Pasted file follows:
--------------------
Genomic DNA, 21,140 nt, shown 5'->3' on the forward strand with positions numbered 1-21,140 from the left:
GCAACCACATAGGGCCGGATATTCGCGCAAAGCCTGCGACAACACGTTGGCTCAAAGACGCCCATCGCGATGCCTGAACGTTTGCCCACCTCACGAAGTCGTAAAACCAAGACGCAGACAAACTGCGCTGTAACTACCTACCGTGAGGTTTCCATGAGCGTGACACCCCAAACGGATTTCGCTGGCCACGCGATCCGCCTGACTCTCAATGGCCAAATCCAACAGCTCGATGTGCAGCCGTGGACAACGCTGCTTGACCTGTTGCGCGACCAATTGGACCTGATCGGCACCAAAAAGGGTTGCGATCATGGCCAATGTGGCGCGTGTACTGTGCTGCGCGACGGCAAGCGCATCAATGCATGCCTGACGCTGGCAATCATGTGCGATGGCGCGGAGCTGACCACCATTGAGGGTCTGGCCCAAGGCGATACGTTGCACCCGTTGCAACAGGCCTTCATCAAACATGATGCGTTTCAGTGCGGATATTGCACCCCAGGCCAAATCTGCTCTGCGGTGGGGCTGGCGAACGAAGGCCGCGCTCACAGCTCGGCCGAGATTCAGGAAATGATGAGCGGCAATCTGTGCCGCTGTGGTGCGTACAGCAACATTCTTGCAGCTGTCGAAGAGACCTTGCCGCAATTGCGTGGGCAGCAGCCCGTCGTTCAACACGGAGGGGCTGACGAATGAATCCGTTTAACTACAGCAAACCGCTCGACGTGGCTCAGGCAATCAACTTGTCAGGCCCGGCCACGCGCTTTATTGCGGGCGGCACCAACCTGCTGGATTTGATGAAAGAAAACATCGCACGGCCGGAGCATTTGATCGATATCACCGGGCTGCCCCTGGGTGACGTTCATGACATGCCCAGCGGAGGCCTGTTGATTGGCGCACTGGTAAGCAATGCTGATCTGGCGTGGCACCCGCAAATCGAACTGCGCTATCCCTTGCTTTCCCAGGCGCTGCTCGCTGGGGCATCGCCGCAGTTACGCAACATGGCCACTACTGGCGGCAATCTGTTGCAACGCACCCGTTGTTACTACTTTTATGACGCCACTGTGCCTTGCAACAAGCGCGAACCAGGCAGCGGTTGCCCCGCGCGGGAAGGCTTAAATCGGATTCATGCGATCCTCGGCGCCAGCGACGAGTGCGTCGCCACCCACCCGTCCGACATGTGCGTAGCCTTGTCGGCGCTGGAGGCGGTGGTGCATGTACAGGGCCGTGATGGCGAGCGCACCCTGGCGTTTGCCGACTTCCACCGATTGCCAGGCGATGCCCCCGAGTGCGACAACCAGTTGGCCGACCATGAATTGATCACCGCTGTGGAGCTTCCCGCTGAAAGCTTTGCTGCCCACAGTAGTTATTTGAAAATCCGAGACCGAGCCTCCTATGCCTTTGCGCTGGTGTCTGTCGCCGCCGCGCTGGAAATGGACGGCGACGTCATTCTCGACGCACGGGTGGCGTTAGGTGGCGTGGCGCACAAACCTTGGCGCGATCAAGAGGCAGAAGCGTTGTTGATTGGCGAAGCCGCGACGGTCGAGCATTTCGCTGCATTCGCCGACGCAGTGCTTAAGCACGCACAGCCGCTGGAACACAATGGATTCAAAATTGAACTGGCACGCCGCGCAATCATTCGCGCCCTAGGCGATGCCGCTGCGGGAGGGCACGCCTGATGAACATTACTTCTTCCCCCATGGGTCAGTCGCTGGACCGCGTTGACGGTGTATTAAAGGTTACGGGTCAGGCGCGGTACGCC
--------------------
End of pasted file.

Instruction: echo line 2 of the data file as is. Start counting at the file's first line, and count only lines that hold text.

GCAACCACATAGGGCCGGATATTCGCGCAAAGCCTGCGACAACACGTTGGCTCAAAGACGCCCATCGCGATGCCTGAACGTTTGCCCACCTCACGAAGTCGTAAAACCAAGACGCAGACAAACTGCGCTGTAACTACCTACCGTGAGGTTTCCATGAGCGTGACACCCCAAACGGATTTCGCTGGCCACGCGATCCGCCTGACTCTCAATGGCCAAATCCAACAGCTCGATGTGCAGCCGTGGACAACGCTGCTTGACCTGTTGCGCGACCAATTGGACCTGATCGGCACCAAAAAGGGTTGCGATCATGGCCAATGTGGCGCGTGTACTGTGCTGCGCGACGGCAAGCGCATCAATGCATGCCTGACGCTGGCAATCATGTGCGATGGCGCGGAGCTGACCACCATTGAGGGTCTGGCCCAAGGCGATACGTTGCACCCGTTGCAACAGGCCTTCATCAAACATGATGCGTTTCAGTGCGGATATTGCACCCCAGGCCAAATCTGCTCTGCGGTGGGGCTGGCGAACGAAGGCCGCGCTCACAGCTCGGCCGAGATTCAGGAAATGATGAGCGGCAATCTGTGCCGCTGTGGTGCGTACAGCAACATTCTTGCAGCTGTCGAAGAGACCTTGCCGCAATTGCGTGGGCAGCAGCCCGTCGTTCAACACGGAGGGGCTGACGAATGAATCCGTTTAACTACAGCAAACCGCTCGACGTGGCTCAGGCAATCAACTTGTCAGGCCCGGCCACGCGCTTTATTGCGGGCGGCACCAACCTGCTGGATTTGATGAAAGAAAACATCGCACGGCCGGAGCATTTGATCGATATCACCGGGCTGCCCCTGGGTGACGTTCATGACATGCCCAGCGGAGGCCTGTTGATTGGCGCACTGGTAAGCAATGCTGATCTGGCGTGGCACCCGCAAATCGAACTGCGCTATCCCTTGCTTTCCCAGGCGCTGCTCGCTGGGGCATCGCCGCAGTTACGCAACATGGCCACTACTGGCGGCAATCTGTTGCAACGCACCCGTTGTTACTACTTTTATGACGCCACTGTGCCTTGCAACAAGCGCGAACCAGGCAGCGGTTGCCCCGCGCGGGAAGGCTTAAATCGGATTCATGCGATCCTCGGCGCCAGCGACGAGTGCGTCGCCACCCACCCGTCCGACATGTGCGTAGCCTTGTCGGCGCTGGAGGCGGTGGTGCATGTACAGGGCCGTGATGGCGAGCGCACCCTGGCGTTTGCCGACTTCCACCGATTGCCAGGCGATGCCCCCGAGTGCGACAACCAGTTGGCCGACCATGAATTGATCACCGCTGTGGAGCTTCCCGCTGAAAGCTTTGCTGCCCACAGTAGTTATTTGAAAATCCGAGACCGAGCCTCCTATGCCTTTGCGCTGGTGTCTGTCGCCGCCGCGCTGGAAATGGACGGCGACGTCATTCTCGACGCACGGGTGGCGTTAGGTGGCGTGGCGCACAAACCTTGGCGCGATCAAGAGGCAGAAGCGTTGTTGATTGGCGAAGCCGCGACGGTCGAGCATTTCGCTGCATTCGCCGACGCAGTGCTTAAGCACGCACAGCCGCTGGAACACAATGGATTCAAAATTGAACTGGCACGCCGCGCAATCATTCGCGCCCTAGGCGATGCCGCTGCGGGAGGGCACGCCTGATGAACATTACTTCTTCCCCCATGGGTCAGTCGCTGGACCGCGTTGACGGTGTATTAAAGGTTACGGGTCAGGCGCGGTACGCC